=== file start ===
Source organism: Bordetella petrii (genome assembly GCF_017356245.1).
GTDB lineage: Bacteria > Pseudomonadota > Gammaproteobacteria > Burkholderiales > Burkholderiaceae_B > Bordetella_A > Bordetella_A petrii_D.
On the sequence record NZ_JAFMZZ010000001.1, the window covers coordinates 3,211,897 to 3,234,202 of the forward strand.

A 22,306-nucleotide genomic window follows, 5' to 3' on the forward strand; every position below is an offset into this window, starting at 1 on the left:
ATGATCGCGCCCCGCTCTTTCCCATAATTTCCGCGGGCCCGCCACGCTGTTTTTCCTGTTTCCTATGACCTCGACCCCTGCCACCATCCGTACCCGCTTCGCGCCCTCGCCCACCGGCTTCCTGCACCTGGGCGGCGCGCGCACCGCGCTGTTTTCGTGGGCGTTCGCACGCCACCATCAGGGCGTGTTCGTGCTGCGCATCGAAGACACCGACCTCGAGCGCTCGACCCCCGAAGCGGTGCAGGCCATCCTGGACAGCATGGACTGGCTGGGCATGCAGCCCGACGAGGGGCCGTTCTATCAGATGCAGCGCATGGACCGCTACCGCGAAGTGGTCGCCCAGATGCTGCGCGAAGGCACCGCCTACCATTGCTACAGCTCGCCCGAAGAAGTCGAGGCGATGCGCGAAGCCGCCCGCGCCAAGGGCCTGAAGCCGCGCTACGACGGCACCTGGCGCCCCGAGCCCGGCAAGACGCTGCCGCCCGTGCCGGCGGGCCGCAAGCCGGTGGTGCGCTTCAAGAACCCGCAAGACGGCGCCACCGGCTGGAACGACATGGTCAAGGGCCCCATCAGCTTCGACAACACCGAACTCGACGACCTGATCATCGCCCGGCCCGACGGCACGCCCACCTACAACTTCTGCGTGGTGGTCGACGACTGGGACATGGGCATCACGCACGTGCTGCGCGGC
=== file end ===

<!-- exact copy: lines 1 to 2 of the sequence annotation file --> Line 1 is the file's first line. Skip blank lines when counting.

Source organism: Bordetella petrii (genome assembly GCF_017356245.1).
GTDB lineage: Bacteria > Pseudomonadota > Gammaproteobacteria > Burkholderiales > Burkholderiaceae_B > Bordetella_A > Bordetella_A petrii_D.